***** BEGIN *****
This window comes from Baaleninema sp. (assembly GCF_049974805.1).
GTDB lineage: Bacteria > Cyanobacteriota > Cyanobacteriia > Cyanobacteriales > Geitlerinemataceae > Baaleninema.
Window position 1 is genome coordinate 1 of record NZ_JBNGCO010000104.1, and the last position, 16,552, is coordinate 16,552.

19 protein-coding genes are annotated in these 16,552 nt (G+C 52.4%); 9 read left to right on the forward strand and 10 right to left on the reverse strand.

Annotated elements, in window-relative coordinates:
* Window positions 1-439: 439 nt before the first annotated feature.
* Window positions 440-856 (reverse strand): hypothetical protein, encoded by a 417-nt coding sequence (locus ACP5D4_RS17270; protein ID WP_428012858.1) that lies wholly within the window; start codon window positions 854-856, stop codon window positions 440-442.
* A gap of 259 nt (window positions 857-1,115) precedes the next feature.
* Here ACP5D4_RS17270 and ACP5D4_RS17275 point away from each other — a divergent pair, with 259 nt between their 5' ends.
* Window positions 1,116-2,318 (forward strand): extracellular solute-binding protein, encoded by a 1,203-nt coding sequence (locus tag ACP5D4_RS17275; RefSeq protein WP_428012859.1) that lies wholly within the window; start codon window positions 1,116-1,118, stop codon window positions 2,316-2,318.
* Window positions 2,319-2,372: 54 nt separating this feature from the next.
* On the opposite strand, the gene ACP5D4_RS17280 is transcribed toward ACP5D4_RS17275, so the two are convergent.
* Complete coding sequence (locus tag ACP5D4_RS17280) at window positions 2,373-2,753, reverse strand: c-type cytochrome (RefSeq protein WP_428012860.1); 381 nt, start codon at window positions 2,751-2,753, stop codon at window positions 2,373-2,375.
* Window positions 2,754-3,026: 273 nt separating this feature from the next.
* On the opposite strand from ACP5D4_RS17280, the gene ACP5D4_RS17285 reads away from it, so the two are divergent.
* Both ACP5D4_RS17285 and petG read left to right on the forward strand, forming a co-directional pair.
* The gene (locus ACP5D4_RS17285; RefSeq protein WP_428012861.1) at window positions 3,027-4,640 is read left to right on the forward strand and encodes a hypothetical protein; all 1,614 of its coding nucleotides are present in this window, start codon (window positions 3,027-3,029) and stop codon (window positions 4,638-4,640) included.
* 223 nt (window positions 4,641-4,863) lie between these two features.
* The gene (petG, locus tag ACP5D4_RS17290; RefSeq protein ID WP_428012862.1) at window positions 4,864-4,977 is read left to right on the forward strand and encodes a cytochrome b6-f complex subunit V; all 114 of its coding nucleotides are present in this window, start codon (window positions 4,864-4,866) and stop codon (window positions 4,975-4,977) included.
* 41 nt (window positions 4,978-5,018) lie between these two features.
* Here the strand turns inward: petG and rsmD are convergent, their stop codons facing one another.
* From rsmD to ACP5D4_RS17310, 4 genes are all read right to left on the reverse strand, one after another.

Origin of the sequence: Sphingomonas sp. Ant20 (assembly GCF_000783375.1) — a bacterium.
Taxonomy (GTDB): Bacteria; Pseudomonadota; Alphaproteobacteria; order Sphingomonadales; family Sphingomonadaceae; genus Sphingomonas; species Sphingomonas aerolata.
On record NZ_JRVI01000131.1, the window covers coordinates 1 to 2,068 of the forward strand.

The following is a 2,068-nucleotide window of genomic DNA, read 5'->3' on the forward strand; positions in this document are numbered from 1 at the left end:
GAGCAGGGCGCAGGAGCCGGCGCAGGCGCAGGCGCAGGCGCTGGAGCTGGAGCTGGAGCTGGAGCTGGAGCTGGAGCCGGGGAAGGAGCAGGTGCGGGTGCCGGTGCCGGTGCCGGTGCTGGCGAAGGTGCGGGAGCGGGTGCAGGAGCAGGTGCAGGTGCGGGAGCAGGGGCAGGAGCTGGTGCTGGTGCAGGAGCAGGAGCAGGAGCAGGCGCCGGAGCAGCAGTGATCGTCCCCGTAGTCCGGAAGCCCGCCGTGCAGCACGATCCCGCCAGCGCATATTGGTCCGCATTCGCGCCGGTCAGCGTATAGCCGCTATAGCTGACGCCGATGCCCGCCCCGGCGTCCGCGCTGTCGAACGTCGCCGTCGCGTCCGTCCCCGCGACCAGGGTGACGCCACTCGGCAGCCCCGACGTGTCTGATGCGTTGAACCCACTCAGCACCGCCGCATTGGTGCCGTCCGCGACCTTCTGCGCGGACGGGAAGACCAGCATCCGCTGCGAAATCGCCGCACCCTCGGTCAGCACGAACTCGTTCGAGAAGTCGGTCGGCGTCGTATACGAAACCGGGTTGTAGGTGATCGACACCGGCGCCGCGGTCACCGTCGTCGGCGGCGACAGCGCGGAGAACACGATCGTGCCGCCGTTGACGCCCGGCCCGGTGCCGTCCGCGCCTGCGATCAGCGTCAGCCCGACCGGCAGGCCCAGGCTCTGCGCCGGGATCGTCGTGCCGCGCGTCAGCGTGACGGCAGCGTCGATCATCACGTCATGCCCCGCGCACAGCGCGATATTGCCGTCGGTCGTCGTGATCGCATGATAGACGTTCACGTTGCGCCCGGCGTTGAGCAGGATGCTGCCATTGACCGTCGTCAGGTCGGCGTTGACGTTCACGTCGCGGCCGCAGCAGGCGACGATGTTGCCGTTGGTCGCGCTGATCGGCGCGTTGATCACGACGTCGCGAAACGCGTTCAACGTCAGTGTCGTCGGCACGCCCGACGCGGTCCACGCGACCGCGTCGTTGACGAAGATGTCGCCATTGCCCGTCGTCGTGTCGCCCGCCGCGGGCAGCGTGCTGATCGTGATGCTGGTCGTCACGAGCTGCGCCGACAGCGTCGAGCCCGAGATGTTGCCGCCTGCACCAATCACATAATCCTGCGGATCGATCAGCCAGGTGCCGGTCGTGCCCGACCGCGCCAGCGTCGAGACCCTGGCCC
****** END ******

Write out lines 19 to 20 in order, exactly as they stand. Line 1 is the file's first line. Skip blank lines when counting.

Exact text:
* The gene (petG, locus tag ACP5D4_RS17290; RefSeq protein ID WP_428012862.1) at window positions 4,864-4,977 is read left to right on the forward strand and encodes a cytochrome b6-f complex subunit V; all 114 of its coding nucleotides are present in this window, start codon (window positions 4,864-4,866) and stop codon (window positions 4,975-4,977) included.
* 41 nt (window positions 4,978-5,018) lie between these two features.